Popcorn, or popping corn, is corn (maize) which expands from the kernel and puffs up when heated. Corn is able to pop because, like sorghum, quinoa and millet, its kernels have a hard moisture-sealed hull and a dense starchy interior. This allows pressure to build inside the kernel until an explosive "pop" results. Some strains of corn are now cultivated specifically as popping corns. There are many techniques for popping corn. Commercial large-scale popcorn machines were invented by Charles Cretors in the late 19th century. Many types of small-scale home methods for popping corn also exist, with the most popular in the USA being prepackaged.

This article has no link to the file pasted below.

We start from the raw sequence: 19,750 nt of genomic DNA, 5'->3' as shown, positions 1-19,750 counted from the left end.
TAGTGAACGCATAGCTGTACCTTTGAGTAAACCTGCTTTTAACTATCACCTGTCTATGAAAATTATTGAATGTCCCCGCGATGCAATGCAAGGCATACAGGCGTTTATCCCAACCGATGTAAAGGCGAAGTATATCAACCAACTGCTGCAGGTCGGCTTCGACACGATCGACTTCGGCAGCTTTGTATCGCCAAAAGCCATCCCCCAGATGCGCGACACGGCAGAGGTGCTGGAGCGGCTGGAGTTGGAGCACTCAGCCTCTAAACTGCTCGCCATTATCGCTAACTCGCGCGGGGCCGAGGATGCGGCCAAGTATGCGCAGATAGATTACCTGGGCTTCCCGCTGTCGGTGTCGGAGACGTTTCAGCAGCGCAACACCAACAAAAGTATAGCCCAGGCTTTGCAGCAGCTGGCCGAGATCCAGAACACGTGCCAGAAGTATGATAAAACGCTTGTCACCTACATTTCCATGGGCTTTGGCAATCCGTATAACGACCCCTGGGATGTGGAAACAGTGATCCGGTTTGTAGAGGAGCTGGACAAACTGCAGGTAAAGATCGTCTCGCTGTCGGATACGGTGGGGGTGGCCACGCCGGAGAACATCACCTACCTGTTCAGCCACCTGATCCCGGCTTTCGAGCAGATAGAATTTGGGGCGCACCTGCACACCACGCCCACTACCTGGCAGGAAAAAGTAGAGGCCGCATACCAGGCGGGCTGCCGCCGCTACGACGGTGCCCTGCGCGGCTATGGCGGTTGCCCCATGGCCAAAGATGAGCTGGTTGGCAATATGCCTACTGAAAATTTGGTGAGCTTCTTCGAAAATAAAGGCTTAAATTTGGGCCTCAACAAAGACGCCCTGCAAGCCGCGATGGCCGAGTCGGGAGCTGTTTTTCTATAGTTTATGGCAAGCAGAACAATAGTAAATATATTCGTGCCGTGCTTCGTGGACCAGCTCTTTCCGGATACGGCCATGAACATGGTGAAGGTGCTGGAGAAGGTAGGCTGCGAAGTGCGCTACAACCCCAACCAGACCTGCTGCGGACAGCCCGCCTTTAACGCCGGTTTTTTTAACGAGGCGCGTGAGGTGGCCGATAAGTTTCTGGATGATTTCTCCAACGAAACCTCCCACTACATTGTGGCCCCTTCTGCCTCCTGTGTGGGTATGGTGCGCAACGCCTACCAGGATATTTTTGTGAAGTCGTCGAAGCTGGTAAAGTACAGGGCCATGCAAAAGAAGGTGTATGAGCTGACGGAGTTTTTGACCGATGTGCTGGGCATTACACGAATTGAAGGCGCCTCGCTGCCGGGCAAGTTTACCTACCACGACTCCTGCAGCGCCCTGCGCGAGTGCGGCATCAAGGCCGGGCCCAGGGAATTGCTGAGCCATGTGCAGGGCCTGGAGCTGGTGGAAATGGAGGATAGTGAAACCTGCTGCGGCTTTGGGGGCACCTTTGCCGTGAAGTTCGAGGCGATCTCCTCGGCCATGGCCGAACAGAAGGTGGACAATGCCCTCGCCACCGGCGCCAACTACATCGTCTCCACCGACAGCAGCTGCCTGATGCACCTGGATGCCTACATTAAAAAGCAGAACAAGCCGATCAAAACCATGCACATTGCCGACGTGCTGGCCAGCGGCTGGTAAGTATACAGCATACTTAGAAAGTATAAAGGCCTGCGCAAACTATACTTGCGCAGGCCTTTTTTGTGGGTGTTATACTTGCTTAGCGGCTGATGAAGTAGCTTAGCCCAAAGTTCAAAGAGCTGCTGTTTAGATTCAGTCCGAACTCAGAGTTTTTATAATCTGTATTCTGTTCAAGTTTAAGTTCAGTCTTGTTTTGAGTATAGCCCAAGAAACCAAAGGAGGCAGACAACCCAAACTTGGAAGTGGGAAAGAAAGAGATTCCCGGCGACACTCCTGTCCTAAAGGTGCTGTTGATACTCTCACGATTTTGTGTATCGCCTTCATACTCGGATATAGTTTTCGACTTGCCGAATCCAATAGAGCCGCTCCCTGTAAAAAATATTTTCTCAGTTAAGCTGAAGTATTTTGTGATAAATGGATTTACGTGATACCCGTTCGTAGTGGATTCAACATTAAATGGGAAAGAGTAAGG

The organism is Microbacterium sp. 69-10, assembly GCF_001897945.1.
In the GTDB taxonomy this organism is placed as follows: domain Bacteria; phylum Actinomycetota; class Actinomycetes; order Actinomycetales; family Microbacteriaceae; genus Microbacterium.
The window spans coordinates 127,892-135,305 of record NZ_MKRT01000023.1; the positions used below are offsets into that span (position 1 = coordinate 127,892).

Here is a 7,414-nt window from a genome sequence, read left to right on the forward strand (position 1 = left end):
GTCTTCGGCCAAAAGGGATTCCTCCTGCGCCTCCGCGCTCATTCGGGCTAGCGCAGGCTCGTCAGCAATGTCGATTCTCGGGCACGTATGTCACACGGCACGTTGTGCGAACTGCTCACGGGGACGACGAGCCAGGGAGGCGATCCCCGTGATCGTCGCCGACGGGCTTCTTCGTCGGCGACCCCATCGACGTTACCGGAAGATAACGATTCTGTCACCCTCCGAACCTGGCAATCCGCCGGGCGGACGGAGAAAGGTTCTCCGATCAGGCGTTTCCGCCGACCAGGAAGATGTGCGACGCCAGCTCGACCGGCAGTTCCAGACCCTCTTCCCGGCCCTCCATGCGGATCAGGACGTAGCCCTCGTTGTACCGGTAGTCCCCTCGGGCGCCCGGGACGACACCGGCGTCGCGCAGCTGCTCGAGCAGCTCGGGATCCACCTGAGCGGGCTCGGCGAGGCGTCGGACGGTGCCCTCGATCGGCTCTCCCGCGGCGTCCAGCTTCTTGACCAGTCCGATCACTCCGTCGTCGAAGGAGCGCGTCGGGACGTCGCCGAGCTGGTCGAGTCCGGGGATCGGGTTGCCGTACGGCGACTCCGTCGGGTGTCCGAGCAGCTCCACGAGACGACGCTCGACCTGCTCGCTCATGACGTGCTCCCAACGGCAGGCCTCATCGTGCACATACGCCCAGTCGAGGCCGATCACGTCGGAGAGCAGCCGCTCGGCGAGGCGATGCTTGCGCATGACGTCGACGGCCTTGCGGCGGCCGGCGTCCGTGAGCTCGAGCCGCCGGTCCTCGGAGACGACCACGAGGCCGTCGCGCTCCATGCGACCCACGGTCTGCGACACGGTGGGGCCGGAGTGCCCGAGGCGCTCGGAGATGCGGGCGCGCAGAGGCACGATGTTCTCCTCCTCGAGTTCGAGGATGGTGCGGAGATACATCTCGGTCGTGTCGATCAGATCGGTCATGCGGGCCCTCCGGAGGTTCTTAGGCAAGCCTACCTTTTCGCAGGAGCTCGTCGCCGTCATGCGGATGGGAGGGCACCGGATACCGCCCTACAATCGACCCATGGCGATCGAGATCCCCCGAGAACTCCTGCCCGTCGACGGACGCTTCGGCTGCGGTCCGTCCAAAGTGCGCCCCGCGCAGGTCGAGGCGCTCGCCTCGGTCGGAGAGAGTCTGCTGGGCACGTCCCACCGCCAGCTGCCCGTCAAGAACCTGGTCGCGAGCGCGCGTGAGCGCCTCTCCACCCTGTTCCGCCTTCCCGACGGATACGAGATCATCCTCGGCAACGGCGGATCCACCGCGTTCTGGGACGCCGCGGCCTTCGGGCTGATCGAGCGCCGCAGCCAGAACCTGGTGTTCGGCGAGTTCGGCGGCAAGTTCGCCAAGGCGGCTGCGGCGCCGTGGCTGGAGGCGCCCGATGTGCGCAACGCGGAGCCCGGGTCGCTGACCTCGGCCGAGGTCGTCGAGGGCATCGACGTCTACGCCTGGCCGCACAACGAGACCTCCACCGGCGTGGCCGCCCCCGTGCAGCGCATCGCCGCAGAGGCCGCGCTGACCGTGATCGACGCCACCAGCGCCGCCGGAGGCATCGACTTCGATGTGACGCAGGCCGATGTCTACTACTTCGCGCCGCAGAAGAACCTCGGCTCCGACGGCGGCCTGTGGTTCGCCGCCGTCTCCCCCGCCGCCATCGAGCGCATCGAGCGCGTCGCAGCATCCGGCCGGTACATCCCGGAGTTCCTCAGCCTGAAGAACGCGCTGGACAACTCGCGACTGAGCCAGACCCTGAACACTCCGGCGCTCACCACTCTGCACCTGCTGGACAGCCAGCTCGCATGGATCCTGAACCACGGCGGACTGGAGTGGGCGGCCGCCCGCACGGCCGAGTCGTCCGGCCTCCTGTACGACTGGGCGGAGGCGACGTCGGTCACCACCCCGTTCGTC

Popcorn was first discovered thousands of years ago by Native Americans in North America. It is one of the oldest forms of corn: evidence of popcorn from 3600 B.C. was found in New Mexico. The English who came to America in the 16th and 17th centuries learned about popcorn from the Native Americans.
During the Great Depression, popcorn was comparatively cheap at 5–10 cents a bag and became popular. Thus, while other businesses failed, the popcorn business thrived and became a source of income for some struggling farmers. During World War II, sugar rations diminished candy production, causing Americans to eat three times more popcorn than they had before.
The world's largest popcorn ball was unveiled in October 2006 in Lake Forest, Illinois. It weighed 3,415 pounds (1550 kilograms), measured 8 feet (2.4 m) in diameter, and had a circumference of 24.6 feet (8 m).